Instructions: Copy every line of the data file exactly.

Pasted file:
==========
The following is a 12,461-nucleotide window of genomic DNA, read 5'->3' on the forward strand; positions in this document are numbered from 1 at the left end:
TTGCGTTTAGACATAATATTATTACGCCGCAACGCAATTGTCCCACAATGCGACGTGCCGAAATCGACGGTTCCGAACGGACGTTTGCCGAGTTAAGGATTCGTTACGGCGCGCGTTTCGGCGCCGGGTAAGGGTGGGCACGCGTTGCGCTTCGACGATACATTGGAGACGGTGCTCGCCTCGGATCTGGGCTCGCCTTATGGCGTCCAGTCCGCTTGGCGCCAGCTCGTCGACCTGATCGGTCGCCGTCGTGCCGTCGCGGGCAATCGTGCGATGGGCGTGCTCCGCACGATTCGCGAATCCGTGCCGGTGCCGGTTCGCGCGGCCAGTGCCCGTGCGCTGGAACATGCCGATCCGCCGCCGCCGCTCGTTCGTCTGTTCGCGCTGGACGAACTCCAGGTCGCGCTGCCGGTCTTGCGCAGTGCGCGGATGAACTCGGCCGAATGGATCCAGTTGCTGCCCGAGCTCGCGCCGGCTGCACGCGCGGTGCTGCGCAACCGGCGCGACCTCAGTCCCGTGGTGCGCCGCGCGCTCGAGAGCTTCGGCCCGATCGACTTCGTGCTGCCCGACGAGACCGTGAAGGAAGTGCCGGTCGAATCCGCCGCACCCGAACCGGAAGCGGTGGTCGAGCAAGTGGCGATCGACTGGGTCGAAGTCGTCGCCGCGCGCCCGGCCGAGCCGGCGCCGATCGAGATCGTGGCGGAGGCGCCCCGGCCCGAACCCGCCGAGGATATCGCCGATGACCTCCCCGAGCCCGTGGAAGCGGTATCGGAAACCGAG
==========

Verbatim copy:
The following is a 12,461-nucleotide window of genomic DNA, read 5'->3' on the forward strand; positions in this document are numbered from 1 at the left end:
TTGCGTTTAGACATAATATTATTACGCCGCAACGCAATTGTCCCACAATGCGACGTGCCGAAATCGACGGTTCCGAACGGACGTTTGCCGAGTTAAGGATTCGTTACGGCGCGCGTTTCGGCGCCGGGTAAGGGTGGGCACGCGTTGCGCTTCGACGATACATTGGAGACGGTGCTCGCCTCGGATCTGGGCTCGCCTTATGGCGTCCAGTCCGCTTGGCGCCAGCTCGTCGACCTGATCGGTCGCCGTCGTGCCGTCGCGGGCAATCGTGCGATGGGCGTGCTCCGCACGATTCGCGAATCCGTGCCGGTGCCGGTTCGCGCGGCCAGTGCCCGTGCGCTGGAACATGCCGATCCGCCGCCGCCGCTCGTTCGTCTGTTCGCGCTGGACGAACTCCAGGTCGCGCTGCCGGTCTTGCGCAGTGCGCGGATGAACTCGGCCGAATGGATCCAGTTGCTGCCCGAGCTCGCGCCGGCTGCACGCGCGGTGCTGCGCAACCGGCGCGACCTCAGTCCCGTGGTGCGCCGCGCGCTCGAGAGCTTCGGCCCGATCGACTTCGTGCTGCCCGACGAGACCGTGAAGGAAGTGCCGGTCGAATCCGCCGCACCCGAACCGGAAGCGGTGGTCGAGCAAGTGGCGATCGACTGGGTCGAAGTCGTCGCCGCGCGCCCGGCCGAGCCGGCGCCGATCGAGATCGTGGCGGAGGCGCCCCGGCCCGAACCCGCCGAGGATATCGCCGATGACCTCCCCGAGCCCGTGGAAGCGGTATCGGAAACCGAG